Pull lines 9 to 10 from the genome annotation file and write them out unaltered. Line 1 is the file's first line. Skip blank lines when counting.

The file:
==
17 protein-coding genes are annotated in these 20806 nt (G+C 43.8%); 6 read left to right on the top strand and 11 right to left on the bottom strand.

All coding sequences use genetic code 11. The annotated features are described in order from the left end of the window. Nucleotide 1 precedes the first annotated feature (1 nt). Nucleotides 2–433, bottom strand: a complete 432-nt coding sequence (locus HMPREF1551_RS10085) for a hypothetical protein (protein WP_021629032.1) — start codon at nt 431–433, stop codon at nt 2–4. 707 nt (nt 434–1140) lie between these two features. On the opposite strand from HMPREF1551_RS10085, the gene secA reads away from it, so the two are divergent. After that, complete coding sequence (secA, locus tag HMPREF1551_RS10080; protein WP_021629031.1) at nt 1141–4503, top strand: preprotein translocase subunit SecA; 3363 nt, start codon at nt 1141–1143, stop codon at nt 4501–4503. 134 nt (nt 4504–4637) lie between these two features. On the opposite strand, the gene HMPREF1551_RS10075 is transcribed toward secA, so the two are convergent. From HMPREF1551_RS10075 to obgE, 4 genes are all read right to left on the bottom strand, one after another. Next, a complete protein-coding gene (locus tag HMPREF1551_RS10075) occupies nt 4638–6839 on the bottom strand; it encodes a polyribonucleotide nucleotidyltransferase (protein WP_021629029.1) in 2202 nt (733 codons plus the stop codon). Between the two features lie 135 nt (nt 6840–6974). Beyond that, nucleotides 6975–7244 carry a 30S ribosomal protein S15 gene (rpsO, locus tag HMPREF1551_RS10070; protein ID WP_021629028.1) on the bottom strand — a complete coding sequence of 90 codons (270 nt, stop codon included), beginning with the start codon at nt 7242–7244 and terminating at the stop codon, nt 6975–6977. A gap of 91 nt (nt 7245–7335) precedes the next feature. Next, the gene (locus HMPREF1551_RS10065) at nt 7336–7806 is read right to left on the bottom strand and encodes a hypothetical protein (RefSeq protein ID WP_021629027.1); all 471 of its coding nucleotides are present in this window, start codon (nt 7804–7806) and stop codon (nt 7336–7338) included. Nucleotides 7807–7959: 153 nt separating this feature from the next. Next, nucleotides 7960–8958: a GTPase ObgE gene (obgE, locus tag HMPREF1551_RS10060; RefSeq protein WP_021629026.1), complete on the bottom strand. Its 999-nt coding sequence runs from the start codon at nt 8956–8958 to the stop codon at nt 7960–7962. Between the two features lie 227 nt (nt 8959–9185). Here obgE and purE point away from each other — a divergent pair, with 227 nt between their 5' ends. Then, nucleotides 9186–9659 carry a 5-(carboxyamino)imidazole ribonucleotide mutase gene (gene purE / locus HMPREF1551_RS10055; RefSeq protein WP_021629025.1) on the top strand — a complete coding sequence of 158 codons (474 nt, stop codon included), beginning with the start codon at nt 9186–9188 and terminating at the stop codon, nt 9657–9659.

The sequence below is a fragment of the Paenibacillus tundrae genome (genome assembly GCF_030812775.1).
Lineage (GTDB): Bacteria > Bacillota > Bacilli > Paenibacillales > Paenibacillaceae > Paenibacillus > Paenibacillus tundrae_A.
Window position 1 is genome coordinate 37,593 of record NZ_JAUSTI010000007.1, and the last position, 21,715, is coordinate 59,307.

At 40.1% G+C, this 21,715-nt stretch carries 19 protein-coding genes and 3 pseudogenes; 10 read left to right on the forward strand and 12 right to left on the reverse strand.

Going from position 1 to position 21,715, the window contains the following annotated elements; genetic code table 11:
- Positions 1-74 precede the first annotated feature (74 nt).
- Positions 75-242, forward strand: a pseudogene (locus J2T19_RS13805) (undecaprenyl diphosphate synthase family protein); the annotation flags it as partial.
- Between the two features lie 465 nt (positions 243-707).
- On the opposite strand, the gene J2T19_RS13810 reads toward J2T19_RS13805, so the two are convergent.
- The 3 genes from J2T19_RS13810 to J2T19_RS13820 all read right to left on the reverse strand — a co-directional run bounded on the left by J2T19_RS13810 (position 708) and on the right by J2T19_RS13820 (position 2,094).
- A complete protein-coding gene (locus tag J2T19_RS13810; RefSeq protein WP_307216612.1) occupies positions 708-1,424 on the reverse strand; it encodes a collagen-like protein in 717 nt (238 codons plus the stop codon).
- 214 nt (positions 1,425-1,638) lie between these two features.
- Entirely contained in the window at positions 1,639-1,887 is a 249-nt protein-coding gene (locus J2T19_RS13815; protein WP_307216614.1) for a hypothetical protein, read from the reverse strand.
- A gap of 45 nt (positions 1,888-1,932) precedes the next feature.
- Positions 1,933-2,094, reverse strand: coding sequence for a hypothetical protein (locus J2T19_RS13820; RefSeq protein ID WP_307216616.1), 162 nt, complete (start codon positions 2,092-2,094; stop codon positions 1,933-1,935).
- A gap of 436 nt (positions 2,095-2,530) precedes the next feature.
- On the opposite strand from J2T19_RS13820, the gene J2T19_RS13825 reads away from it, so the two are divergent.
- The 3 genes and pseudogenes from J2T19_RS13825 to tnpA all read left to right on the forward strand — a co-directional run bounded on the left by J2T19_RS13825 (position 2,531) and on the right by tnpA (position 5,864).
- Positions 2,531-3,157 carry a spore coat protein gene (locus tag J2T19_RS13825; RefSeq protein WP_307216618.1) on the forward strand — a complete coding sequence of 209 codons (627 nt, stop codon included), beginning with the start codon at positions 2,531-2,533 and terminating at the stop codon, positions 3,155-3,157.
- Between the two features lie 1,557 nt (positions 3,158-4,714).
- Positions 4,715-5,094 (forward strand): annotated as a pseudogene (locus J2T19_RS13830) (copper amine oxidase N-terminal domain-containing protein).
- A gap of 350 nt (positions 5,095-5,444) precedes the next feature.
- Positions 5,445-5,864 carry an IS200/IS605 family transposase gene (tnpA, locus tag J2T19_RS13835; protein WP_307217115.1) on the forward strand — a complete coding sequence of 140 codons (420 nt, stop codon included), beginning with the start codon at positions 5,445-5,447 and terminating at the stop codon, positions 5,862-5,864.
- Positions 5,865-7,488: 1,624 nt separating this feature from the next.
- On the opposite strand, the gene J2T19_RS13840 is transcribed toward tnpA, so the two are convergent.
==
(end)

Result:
- Positions 75-242, forward strand: a pseudogene (locus J2T19_RS13805) (undecaprenyl diphosphate synthase family protein); the annotation flags it as partial.
- Between the two features lie 465 nt (positions 243-707).